Posted on March 17, 2013 by Bob Berwyn
Hammerhead sharks received much-needed protection from unsustainable trade. Photo courtesy Florida Museum of Natural History.
International group sanctions restrictions on trade of endangered species
By Summit Voice
FRISCO — Years of efforts by ocean conservation advocates yielded results last week, as the Convention on International Trade in Endangered Species adopted new protections for five species of highly traded sharks, as well as two species of manta rays and one species of sawfish.
Japan, Gambia and India unsuccessfully challenged the Committee decision to list the oceanic whitetip shark, while Grenada and China failed in an attempt to reopen debate on listing three hammerhead species. Colombia, Senegal, Mexico and others took the floor to defend Committee decisions to list sharks. Continue reading
Filed under: biodiversity, endangered species, Environment | Tagged: biodiversity, CITES, Hammerhead sharks, IUCN Red List, manta rays, Oceanic whitetip shark, oceans, sawfish, Wildlife Conservation Society | 3 Comments »
Posted on March 15, 2013 by Bob Berwyn
Parts of Patagonia‘s spectacular coastline will have more protection following the designation of two new marine preserves.
Isla Pingüino and Makenke Coastal Marine Park provide habitat for seabirds and marine mammals
By Summit Voice
FRISCO — Dolphins, penguins, seabirds and sea lions along the coast of Patagonia will get more protection in a pair of new marine protected areas designated by Argentina this week.
Both areas were identified as priority conservation sites under the collaborative Patagonia Coastal Zone Management Plan project, covering an area where Charles Darwin traveled, and where Ferdinand Magellan executed and marooned a group of mutineers intent on aborting what would become the world’s first circumnavigation of the globe.
Darwin first described the wildlife of Isla Pingüino in 1833, during his seminal voyage aboard the HMS Beagle — now, the Isla Pingüino Coastal Marine Park will protect about 720 square miles, including habitat for large populations of South American sea lions, red-legged cormorants, and one of the largest colonies of imperial cormorants found anywhere (with more than 8,000 breeding pairs). Isla Pingüino also boasts one of the only colonies of rockhopper penguins on the coast of Patagonia. Continue reading
Filed under: biodiversity, endangered species, Environment | Tagged: Argentina, Charles Darwin, HMS Beagle, Isla Pingüino, Makenke Coastal Marine Park, marine protected areas, Patagonia, Wildlife Conservation Society | Leave a comment »
Posted on September 2, 2012 by Bob Berwyn
In 2007, these Acropora corals in the Tumon Bay Marine Preserve in Guam bleached, likely due to higher-than-normal water temperatures caused by global climate change. Photo courtesy Dave Burdick/NOAA.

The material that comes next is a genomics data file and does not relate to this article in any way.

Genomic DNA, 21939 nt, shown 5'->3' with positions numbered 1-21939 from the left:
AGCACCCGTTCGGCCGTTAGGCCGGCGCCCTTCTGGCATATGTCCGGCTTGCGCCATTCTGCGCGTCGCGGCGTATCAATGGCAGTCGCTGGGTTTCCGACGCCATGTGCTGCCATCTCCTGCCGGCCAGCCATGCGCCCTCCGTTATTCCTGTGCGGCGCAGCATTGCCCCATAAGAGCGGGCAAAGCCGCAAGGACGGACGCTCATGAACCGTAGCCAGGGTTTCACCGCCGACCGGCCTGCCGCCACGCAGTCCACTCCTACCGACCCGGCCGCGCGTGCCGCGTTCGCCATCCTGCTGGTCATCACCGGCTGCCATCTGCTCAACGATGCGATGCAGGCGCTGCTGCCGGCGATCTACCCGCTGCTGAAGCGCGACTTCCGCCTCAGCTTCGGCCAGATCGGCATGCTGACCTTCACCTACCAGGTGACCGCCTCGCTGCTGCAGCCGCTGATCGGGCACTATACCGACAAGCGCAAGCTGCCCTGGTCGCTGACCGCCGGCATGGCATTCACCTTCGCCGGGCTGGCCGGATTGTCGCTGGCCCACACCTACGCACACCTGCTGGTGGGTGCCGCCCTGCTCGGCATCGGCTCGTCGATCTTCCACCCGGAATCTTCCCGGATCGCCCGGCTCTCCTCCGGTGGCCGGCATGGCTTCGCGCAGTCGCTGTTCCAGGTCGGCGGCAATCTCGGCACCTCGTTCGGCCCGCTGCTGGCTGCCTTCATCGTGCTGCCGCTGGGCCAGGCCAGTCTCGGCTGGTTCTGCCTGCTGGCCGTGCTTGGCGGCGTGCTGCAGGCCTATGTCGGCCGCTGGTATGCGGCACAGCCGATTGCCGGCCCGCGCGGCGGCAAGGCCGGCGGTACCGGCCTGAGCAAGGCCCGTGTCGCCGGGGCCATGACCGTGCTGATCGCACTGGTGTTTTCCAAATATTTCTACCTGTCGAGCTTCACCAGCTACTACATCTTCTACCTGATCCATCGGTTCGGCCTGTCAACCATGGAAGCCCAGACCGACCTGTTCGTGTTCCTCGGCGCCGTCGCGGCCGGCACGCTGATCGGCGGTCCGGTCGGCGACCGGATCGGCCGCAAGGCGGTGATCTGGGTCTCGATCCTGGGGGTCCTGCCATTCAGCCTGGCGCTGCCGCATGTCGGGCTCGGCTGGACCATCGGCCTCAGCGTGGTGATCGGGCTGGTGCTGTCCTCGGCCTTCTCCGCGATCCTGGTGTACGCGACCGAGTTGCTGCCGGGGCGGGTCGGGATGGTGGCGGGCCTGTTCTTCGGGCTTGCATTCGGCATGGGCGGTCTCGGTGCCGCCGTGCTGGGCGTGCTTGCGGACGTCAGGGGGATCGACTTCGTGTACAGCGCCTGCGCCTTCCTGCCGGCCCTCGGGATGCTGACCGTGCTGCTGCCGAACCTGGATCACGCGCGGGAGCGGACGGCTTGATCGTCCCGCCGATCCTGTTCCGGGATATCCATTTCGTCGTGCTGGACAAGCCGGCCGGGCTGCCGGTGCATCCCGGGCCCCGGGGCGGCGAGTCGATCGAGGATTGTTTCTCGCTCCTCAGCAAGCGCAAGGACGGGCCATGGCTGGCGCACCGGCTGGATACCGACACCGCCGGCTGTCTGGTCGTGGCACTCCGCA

Simplified assessment could help resource managers decide where to focus efforts
By Summit Voice
SUMMIT COUNTY — Global warming has spurred dire warnings about the future of coral reef ecosystems, with warnings that many reefs could be wiped out by bleaching, sending biologists scrambling to develop conservation strategies.
A sometimes bewildering array of coral reef environments makes the task daunting, but a new study may illustrate a way to streamline coral reef conservation decisions.
Heat-tolerant species living in areas with continuous background temperature variability have the best chance of surviving climate change, according new studies by the Wildlife Conservation Society and other researchers. These corals should be the focus of conservation efforts, the study concludes. Continue reading
Filed under: biodiversity, climate and weather, coral reefs, endangered species, Environment, global warming | Tagged: coral reef conservation, coral reefs, Environment, global warming, oceans, Wildlife Conservation Society | Leave a comment »
Posted on August 25, 2012 by Bob Berwyn
This image from the Moderate Resolution Imaging Spectroradiometer (MODIS) on Aqua shows Fiji’s second-largest island, Vanua Levu, and the Cakaulevu Reef that shelters the island’s northern shore.
Local communities on the front line in marine protection
By Summit Voice
SUMMIT COUNTY — Local grassroots efforts to protect marine habitat are paying off in Fiji, which is making progress toward the goal of protecting at least 30 percent of Fiji’s inshore habitats.
A new study by researchers from the Global Change Institute at the University of Queensland, the ARC Centre of Excellence for Coral Reef Studies at James Cook University, and the Wildlife Conservation Society outlined some of the successes — along with some of the remaining challenges.
“The results of the study are remarkable given that locally managed marine area networks in Fiji and the Western Pacific region are generally established only to meet local objectives, most notably to improve food security,” said Dr. Morena Mills, lead author of the paper. Continue reading
Filed under: Environment | Tagged: Environment, Fiji, James Cook University, marine conservation, Marine protected area, Wildlife Conservation Society | Leave a comment »
Posted on May 15, 2012 by Bob Berwyn
New study to help inform conservation policy
By Summit Voice
SUMMIT COUNTY — While images of manta rays are ubiquitous on brochures and websites for popular seaside tourist destinations, very little is known about where the ocean giants live and what they need to survive.
But that’s starting to change, thanks to an international study that used satellite tracking technology to study manta rays off the coast of Mexico’s Yucatan Peninsula over a 13-day period. The tracking devices were attached to the backs of six individuals —four females, one male, and one juvenile.
“The satellite tag data revealed that some of the rays traveled more than 1,100 kilometers during the study period,” said Dr. Matthew Witt of the University of Exeter’s Environment and Sustainability Institute. “The rays spent most of their time traversing coastal areas plentiful in zooplankton and fish eggs from spawning events.” Continue reading